Perspective
By Paul Sabbatini, MD, Deputy Physician-in-Chief for Clinical Research  |  Friday, July 26, 2013

The clinical trial remains our best tool to identify new therapies, but as with all tools, innovation is required if trials are to remain relevant.

Pictured: Mark Kris
In the News
By Media Staff  |  Tuesday, July 9, 2013

Medical oncologist Mark G. Kris and one of his patients were interviewed for a CBS This Morning segment that describes how a Memorial Sloan Kettering team trains the supercomputer IBM Watson to help doctors identify the best cancer management options for individual patients.

Pictured:  Timothy Chan
In the Lab
By Julie Grisham, MS, Science Writer/Editor  |  Friday, May 24, 2013

Investigators have sequenced the genome of adenoid cystic carcinoma, a rare and deadly head and neck cancer. The work sets the stage for the sequencing of additional rare cancers at Memorial Sloan Kettering.

Pictured: Paul Sabbatini
Q&A
By Media Staff  |  Tuesday, April 2, 2013

In his new role as Deputy Physician-in-Chief for Clinical Research, Paul Sabbatini aims to streamline, accelerate, and expand Memorial Sloan Kettering’s clinical research program.

Pictured: Mark Kris
Perspective
By Mark Kris, MD, Chief, Thoracic Oncology Service  |  Friday, February 8, 2013

Medical oncologist Mark Kris discusses how cancer experts are working to train IBM Watson to help assist medical professionals.

Pictured: Kenneth Yu
In the Clinic
By Media Staff  |  Tuesday, January 29, 2013

New research suggests that analyzing genetic changes found in the bloodstream may help doctors predict which chemotherapy regimens will work for some patients.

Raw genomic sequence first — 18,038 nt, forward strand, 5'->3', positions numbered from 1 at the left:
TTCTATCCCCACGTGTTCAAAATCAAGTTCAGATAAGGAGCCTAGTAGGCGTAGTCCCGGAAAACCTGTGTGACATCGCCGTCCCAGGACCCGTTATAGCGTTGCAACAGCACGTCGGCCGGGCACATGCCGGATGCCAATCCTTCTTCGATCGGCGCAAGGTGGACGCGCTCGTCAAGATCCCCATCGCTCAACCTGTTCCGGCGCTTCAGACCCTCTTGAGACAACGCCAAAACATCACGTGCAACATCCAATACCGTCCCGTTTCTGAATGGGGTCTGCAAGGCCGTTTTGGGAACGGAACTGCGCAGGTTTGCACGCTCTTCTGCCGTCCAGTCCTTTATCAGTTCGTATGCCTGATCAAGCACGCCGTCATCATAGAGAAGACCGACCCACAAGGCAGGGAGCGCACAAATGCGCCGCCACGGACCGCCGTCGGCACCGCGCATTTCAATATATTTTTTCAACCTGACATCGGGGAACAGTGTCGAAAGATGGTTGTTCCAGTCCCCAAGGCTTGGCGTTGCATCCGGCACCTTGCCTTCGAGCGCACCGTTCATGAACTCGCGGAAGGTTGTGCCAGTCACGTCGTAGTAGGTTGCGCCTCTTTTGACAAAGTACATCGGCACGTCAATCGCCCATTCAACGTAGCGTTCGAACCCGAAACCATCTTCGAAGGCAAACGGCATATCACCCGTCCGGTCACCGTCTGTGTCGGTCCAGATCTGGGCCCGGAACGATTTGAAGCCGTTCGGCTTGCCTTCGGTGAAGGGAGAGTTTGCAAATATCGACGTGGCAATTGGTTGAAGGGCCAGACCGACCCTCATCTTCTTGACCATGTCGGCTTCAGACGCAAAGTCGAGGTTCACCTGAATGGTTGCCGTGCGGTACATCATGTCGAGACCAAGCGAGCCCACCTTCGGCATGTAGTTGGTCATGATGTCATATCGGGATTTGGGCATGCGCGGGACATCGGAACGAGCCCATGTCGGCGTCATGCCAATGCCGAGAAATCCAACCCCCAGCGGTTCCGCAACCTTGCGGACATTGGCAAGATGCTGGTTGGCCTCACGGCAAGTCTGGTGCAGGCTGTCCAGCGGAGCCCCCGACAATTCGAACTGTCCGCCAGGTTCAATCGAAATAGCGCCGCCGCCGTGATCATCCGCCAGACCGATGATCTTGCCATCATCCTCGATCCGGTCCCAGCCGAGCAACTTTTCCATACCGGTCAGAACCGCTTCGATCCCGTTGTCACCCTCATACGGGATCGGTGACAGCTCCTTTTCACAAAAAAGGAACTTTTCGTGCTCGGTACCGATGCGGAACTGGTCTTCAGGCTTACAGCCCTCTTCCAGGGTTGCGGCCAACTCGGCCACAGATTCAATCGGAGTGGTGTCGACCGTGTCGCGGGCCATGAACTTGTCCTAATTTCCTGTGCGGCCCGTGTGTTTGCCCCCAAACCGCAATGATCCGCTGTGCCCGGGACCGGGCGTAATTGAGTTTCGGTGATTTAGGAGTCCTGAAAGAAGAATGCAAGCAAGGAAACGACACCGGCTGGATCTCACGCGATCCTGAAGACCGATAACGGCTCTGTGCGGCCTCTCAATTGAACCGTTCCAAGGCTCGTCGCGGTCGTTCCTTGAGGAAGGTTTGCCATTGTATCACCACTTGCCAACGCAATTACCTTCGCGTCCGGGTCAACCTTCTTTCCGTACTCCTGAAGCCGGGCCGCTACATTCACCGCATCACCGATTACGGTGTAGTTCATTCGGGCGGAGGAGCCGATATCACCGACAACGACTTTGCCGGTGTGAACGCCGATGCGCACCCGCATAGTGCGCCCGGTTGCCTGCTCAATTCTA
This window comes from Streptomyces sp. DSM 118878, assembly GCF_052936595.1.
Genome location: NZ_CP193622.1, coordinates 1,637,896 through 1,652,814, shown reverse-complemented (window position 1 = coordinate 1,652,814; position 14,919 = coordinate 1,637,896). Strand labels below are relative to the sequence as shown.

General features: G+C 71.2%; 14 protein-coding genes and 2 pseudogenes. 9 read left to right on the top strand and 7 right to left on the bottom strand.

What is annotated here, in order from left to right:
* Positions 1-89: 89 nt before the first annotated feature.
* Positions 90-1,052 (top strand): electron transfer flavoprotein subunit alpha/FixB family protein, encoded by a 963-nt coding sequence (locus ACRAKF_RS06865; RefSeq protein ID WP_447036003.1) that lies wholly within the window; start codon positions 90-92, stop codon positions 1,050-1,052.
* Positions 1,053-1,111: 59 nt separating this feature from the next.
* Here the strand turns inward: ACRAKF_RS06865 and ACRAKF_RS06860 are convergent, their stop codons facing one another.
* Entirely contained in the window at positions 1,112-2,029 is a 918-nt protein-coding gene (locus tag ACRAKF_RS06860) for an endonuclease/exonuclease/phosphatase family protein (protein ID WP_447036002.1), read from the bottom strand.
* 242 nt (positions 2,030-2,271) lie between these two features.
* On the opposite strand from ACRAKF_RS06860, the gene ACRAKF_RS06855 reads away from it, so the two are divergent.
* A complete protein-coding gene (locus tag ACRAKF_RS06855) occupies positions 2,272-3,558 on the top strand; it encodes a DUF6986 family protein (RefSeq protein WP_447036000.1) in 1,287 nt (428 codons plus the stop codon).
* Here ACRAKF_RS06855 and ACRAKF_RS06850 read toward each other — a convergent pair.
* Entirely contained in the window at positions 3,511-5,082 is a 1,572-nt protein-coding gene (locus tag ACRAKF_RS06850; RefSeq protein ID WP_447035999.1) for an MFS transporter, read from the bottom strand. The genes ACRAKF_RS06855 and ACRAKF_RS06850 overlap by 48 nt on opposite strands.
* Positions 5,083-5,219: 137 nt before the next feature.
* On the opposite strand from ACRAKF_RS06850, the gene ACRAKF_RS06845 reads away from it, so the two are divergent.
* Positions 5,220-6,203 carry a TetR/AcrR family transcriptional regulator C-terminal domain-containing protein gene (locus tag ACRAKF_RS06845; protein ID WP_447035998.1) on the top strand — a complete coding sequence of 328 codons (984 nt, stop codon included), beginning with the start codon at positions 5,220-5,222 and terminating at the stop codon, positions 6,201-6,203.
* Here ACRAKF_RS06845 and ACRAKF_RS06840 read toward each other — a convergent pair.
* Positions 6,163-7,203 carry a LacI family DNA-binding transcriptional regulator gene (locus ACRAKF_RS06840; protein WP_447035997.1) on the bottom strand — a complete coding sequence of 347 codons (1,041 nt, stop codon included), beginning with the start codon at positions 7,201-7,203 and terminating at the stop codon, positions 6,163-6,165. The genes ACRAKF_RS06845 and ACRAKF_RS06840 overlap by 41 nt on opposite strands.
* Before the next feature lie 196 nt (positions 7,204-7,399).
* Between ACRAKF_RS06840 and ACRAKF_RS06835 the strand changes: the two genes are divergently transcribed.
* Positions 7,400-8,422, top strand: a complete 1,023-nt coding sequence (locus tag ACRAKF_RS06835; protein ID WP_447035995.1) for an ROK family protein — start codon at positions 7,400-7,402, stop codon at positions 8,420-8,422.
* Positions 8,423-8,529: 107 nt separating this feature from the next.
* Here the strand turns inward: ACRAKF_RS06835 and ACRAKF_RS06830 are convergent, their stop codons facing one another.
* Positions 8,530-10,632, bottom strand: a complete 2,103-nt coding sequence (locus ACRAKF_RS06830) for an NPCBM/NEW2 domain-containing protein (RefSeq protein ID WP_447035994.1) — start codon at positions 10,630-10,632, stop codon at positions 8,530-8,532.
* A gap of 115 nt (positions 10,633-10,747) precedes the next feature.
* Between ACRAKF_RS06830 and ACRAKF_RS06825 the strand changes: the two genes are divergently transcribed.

Pictured: Charles Sawyers' Laboratory
In the Clinic
By Media Staff  |  Monday, January 7, 2013

The American Society of Clinical Oncology’s notable research advances include the approval of a new drug for men with advanced prostate cancer that was developed and studied by Memorial Sloan Kettering researchers.

In the Lab
By Eva Kiesler, PhD, Science Writer/Editor  |  Monday, September 17, 2012

When new cancer drugs are shown to be largely ineffective, exceptional cases of good outcome may pave the way for new treatments that could benefit a smaller group of patients.

Pictured: Paul Paik
Finding
By Media Staff  |  Thursday, May 17, 2012

Memorial Sloan Kettering was one of the first centers to use this type of genetic testing for lung cancer patients and is currently one of the only centers testing for mutations in squamous cell carcinomas of the lung.

Pictured: American Association of Cancer Research Annual Meeting 2012
Announcement
By Media Staff  |  Tuesday, April 3, 2012

The American Association for Cancer Research (AACR), the world’s oldest and largest professional organization dedicated to advancing cancer research, held its 2012 annual meeting in Chicago.

Pictured: Ross Levine
In the Lab
By Jim Stallard, MA, Writer/Editor  |  Thursday, March 15, 2012

Researchers have identified a set of genetic abnormalities that can enhance prognostic accuracy and aid treatment selection for people with acute myelogenous leukemia (AML).

Pictured: Memorial Sloan Kettering logo
In the News
By Julie Grisham, MS, Science Writer/Editor  |  Monday, February 6, 2012

Two of the year’s top five cancer research advances cited by the American Society of Clinical Oncology were led by Memorial Sloan Kettering investigators.

Pictured: Marc Ladanyi & Laetitia Borsu
In the Lab
By Jim Stallard, MA, Writer/Editor  |  Wednesday, February 1, 2012

Memorial Sloan Kettering researchers have performed the first large-scale genetic analysis of several pediatric cancers, identifying mutations and potential targets for therapies to treat the cancers.

Prediction Tool
By Memorial Sloan Kettering  |  Wednesday, January 25, 2012

Our ovarian cancer nomogram is a personalized tool that can help you and your doctor make important treatment decisions after surgery.

In the News
By Media Staff  |  Wednesday, November 23, 2011

Chief of Thoracic Oncology Mark Kris offers his perspective on a promising new tactic for treating lung and other cancers in this story from CBS Evening News with Scott Pelley. The strategy tailors cancer treatment to each individual patient.

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